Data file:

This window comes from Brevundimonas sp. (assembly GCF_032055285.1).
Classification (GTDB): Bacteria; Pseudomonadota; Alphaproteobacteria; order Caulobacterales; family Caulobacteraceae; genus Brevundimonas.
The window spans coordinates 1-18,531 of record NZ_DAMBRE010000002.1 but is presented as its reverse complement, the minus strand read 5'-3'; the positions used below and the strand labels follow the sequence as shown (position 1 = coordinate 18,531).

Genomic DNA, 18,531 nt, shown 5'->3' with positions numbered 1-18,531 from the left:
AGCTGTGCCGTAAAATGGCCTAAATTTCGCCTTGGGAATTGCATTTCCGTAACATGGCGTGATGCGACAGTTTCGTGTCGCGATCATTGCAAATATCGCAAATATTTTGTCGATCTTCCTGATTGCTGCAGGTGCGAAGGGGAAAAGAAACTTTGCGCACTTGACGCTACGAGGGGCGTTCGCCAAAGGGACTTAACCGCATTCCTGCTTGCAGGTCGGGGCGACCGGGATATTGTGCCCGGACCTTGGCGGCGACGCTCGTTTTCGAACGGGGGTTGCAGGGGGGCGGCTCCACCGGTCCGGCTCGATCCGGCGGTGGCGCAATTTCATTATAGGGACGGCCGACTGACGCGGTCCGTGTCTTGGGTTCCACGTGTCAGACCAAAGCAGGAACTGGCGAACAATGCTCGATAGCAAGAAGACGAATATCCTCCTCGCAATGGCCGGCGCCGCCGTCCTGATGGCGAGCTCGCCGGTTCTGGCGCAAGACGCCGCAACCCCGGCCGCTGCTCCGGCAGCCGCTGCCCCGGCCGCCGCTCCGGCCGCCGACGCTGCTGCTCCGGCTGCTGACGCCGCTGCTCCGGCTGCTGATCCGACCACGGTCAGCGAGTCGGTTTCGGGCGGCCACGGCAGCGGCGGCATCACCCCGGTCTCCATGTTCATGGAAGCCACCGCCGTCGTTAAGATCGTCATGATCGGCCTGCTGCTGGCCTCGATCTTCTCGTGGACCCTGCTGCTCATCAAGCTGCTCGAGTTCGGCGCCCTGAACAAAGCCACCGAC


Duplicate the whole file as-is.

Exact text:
This window comes from Brevundimonas sp. (assembly GCF_032055285.1).
Classification (GTDB): Bacteria; Pseudomonadota; Alphaproteobacteria; order Caulobacterales; family Caulobacteraceae; genus Brevundimonas.
The window spans coordinates 1-18,531 of record NZ_DAMBRE010000002.1 but is presented as its reverse complement, the minus strand read 5'-3'; the positions used below and the strand labels follow the sequence as shown (position 1 = coordinate 18,531).

Genomic DNA, 18,531 nt, shown 5'->3' with positions numbered 1-18,531 from the left:
AGCTGTGCCGTAAAATGGCCTAAATTTCGCCTTGGGAATTGCATTTCCGTAACATGGCGTGATGCGACAGTTTCGTGTCGCGATCATTGCAAATATCGCAAATATTTTGTCGATCTTCCTGATTGCTGCAGGTGCGAAGGGGAAAAGAAACTTTGCGCACTTGACGCTACGAGGGGCGTTCGCCAAAGGGACTTAACCGCATTCCTGCTTGCAGGTCGGGGCGACCGGGATATTGTGCCCGGACCTTGGCGGCGACGCTCGTTTTCGAACGGGGGTTGCAGGGGGGCGGCTCCACCGGTCCGGCTCGATCCGGCGGTGGCGCAATTTCATTATAGGGACGGCCGACTGACGCGGTCCGTGTCTTGGGTTCCACGTGTCAGACCAAAGCAGGAACTGGCGAACAATGCTCGATAGCAAGAAGACGAATATCCTCCTCGCAATGGCCGGCGCCGCCGTCCTGATGGCGAGCTCGCCGGTTCTGGCGCAAGACGCCGCAACCCCGGCCGCTGCTCCGGCAGCCGCTGCCCCGGCCGCCGCTCCGGCCGCCGACGCTGCTGCTCCGGCTGCTGACGCCGCTGCTCCGGCTGCTGATCCGACCACGGTCAGCGAGTCGGTTTCGGGCGGCCACGGCAGCGGCGGCATCACCCCGGTCTCCATGTTCATGGAAGCCACCGCCGTCGTTAAGATCGTCATGATCGGCCTGCTGCTGGCCTCGATCTTCTCGTGGACCCTGCTGCTCATCAAGCTGCTCGAGTTCGGCGCCCTGAACAAAGCCACCGAC